New owner describes ‘national outpouring of goodwill’ for Bloodhound car
The Bloodhound supersonic car is back in pursuit of the world land speed record after being saved from the scrapheap at the last minute.
Ian Warhurst, a Yorkshire-based entrepreneur, stepped in after receiving a text message from his son telling him the project had collapsed.
Bloodhound Programme Ltd, the firm behind the initiative to hit speeds of 1,000mph, went into administration in October.
In December, it announced that no investors could be found to take the project forward – with plans to return equipment and sell the remaining assets.
At a relaunch of Bloodhound on Thursday, Mr Warhurst said: “My eldest lad Charlie sent me a text on the Friday night when he heard the news that it was going to get broken up, saying ‘Hey Dad, why don’t you buy the car hahaha’ because he knew I probably could actually.
“When I looked into it and realised it was being broken up I thought ‘I need to save that’.
“So I came to visit the administrators. If I’d have left that building and not done something to stop it, at that point it was going in the skip.
“The sense of responsibility was there, that I just couldn’t let that happen.
“I like to think that anyone in my position would have done the same thing. You couldn’t see something with so much effort gone into it just stop.”
Mr Warhurst said there had been a “national outpouring of goodwill” for Bloodhound.
He described how he had been a fan of Thrust SSC, which set the world land speed record of 763.035mph with driver Andy Green in 1997.
“It was amazing when they broke the sound barrier,” Mr Warhurst said.
He described taking his children to Birmingham’s NEC to see a Bloodhound event, where they spent the day building rocket cars.
“Bloodhound over the past 10 years has been so inspirational for kids,” he added.
Bloodhound’s new home is SGS Berkeley Green University Technical College (UTC) on the Gloucestershire Science and Technology Park.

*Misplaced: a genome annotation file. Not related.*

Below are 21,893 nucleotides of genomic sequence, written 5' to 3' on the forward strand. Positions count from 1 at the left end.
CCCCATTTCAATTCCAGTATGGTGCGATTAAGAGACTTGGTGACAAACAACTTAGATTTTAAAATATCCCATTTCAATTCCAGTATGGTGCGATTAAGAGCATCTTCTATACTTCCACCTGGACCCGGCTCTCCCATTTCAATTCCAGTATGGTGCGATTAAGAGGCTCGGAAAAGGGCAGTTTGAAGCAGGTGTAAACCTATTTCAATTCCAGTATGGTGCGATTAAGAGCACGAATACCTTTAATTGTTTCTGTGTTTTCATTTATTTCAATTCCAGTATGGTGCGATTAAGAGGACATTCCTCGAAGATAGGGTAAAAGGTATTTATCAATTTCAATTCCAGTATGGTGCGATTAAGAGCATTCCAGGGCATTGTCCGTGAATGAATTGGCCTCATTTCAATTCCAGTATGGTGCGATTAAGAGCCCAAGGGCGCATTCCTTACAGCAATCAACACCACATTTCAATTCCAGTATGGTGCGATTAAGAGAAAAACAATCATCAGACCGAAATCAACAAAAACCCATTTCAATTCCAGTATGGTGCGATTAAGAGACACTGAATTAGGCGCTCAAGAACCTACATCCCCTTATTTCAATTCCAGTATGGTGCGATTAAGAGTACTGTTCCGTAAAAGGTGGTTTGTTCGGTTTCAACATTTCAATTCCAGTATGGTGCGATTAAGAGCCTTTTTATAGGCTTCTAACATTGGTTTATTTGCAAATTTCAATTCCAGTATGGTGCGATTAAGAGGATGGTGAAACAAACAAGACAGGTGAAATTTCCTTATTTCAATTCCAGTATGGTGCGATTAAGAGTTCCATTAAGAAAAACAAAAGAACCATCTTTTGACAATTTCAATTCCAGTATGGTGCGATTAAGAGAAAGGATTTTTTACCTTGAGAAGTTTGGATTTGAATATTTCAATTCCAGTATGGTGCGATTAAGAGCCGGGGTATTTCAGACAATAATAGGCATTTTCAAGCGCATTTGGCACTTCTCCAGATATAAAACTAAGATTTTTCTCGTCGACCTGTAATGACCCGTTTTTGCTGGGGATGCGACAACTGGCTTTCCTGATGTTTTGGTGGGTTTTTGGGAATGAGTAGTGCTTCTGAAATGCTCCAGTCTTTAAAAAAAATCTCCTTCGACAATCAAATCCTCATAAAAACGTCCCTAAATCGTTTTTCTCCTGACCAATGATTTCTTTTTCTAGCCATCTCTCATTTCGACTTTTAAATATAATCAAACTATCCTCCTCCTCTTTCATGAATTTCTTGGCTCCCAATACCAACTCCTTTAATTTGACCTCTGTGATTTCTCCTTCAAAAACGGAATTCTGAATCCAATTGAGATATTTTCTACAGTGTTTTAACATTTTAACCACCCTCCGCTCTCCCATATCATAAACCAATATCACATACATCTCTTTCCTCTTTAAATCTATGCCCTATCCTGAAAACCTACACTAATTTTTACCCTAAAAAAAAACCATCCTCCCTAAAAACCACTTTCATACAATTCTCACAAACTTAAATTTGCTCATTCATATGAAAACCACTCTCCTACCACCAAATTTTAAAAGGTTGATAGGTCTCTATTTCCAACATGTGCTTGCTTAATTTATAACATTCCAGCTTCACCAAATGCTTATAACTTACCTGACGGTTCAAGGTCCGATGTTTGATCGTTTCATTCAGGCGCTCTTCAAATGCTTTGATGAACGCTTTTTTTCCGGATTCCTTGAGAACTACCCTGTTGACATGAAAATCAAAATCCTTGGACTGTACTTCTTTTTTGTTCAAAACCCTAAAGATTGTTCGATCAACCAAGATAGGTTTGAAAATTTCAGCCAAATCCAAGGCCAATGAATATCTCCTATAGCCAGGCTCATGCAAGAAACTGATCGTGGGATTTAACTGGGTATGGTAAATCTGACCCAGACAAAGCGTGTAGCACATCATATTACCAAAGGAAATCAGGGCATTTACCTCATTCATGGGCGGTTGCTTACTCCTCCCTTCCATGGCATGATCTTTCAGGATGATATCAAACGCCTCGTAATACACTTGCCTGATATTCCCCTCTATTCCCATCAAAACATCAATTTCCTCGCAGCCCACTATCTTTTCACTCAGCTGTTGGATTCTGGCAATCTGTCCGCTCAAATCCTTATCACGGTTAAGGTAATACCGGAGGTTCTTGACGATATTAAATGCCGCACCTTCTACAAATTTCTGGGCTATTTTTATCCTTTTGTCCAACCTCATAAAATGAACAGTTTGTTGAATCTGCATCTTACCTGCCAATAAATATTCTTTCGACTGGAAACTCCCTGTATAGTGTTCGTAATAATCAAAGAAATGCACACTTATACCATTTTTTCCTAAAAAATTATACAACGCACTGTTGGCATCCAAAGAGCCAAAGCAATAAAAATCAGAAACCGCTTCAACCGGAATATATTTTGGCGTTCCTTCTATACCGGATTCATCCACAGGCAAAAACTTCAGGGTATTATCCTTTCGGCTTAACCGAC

Students at the college visited the 975 square metre workshop on Thursday to view the car, excitedly posing for pictures next to it.
Since December, there has been a complete rebranding of the programme, now named Bloodhound Land Speed Record (LSR).
The newly assembled team will focus on completing development of the jet and rocket-powered car and moving to the next phase of high-speed testing as soon as possible.
Bloodhound’s blue and orange livery has been replaced with red and white, though this could change with sponsorship in the future.
Mr Warhurst and the team spent a number of months assessing whether the car should be put in a museum or continue aiming for the world land speed record.
“We came to the conclusion that this was a perfectly commercially viable project so therefore we should run the car – that’s what it was supposed to do,” he said.
“After 10 years of blood, sweat and tears, this car deserves to be put on the desert and run as fast as we can.
“I’m going to cashflow the project so it can get on with doing what it needs to do and not concentrate on the start and stop all the time with sponsorship, waiting for money to come in.”
Current world land speed record holder Andy Green will continue to be the driver of the car.
Many of Bloodhound’s original mechanics and technicians will also work on the project.
Dates for the high-speed test runs and the world land speed record runs will be announced once operational and logistics planning is finished.
Mr Green said: “We are thrilled that Ian Warhurst has taken on the challenge of Bloodhound, to promote UK engineering on a global stage, to create a science and technology adventure for the YouTube generation and simply – as he put it so accurately himself – to let Bloodhound off its leash and find out just how far it can go.
“The great news is we are now going to get this car running as soon as we can.”
Mr Green said Bloodhound, which was founded in 2007, would go to the specially-built race track at Hakskeen Pan in the deserts of the Northern Cape of South Africa for testing.
The target is to first break the world land speed record of 763.035mph before aiming for the maximum design speed of around 1,000mph.